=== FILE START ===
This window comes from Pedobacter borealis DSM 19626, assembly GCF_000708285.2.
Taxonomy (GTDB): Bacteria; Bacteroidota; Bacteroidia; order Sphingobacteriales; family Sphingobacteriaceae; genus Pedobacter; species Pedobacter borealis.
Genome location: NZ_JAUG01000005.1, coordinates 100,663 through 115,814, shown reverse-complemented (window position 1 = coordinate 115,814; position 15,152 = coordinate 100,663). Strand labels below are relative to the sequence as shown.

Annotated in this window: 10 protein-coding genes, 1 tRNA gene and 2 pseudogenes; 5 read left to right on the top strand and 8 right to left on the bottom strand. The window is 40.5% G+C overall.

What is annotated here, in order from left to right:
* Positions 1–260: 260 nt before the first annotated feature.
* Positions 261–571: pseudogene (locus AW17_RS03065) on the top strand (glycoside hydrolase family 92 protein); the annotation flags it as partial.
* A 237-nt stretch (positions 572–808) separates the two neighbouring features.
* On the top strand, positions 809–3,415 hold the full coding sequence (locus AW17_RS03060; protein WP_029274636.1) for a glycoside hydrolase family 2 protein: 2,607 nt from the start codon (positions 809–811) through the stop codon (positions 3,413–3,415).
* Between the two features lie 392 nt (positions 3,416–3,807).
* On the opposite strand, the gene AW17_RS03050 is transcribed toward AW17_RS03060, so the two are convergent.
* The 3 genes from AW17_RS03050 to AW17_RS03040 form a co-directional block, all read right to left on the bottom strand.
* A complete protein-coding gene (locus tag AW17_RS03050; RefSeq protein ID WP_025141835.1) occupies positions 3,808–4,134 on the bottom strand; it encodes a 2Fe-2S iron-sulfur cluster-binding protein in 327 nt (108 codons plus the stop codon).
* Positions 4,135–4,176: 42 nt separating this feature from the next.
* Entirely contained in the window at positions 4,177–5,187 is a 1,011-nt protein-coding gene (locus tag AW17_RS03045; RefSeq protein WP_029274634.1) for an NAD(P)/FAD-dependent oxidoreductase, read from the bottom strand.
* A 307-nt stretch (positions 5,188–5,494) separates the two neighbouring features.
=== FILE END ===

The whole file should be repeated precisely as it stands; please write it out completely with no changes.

This window comes from Pedobacter borealis DSM 19626, assembly GCF_000708285.2.
Taxonomy (GTDB): Bacteria; Bacteroidota; Bacteroidia; order Sphingobacteriales; family Sphingobacteriaceae; genus Pedobacter; species Pedobacter borealis.
Genome location: NZ_JAUG01000005.1, coordinates 100,663 through 115,814, shown reverse-complemented (window position 1 = coordinate 115,814; position 15,152 = coordinate 100,663). Strand labels below are relative to the sequence as shown.

Annotated in this window: 10 protein-coding genes, 1 tRNA gene and 2 pseudogenes; 5 read left to right on the top strand and 8 right to left on the bottom strand. The window is 40.5% G+C overall.

What is annotated here, in order from left to right:
* Positions 1–260: 260 nt before the first annotated feature.
* Positions 261–571: pseudogene (locus AW17_RS03065) on the top strand (glycoside hydrolase family 92 protein); the annotation flags it as partial.
* A 237-nt stretch (positions 572–808) separates the two neighbouring features.
* On the top strand, positions 809–3,415 hold the full coding sequence (locus AW17_RS03060; protein WP_029274636.1) for a glycoside hydrolase family 2 protein: 2,607 nt from the start codon (positions 809–811) through the stop codon (positions 3,413–3,415).
* Between the two features lie 392 nt (positions 3,416–3,807).
* On the opposite strand, the gene AW17_RS03050 is transcribed toward AW17_RS03060, so the two are convergent.
* The 3 genes from AW17_RS03050 to AW17_RS03040 form a co-directional block, all read right to left on the bottom strand.
* A complete protein-coding gene (locus tag AW17_RS03050; RefSeq protein ID WP_025141835.1) occupies positions 3,808–4,134 on the bottom strand; it encodes a 2Fe-2S iron-sulfur cluster-binding protein in 327 nt (108 codons plus the stop codon).
* Positions 4,135–4,176: 42 nt separating this feature from the next.
* Entirely contained in the window at positions 4,177–5,187 is a 1,011-nt protein-coding gene (locus tag AW17_RS03045; RefSeq protein WP_029274634.1) for an NAD(P)/FAD-dependent oxidoreductase, read from the bottom strand.
* A 307-nt stretch (positions 5,188–5,494) separates the two neighbouring features.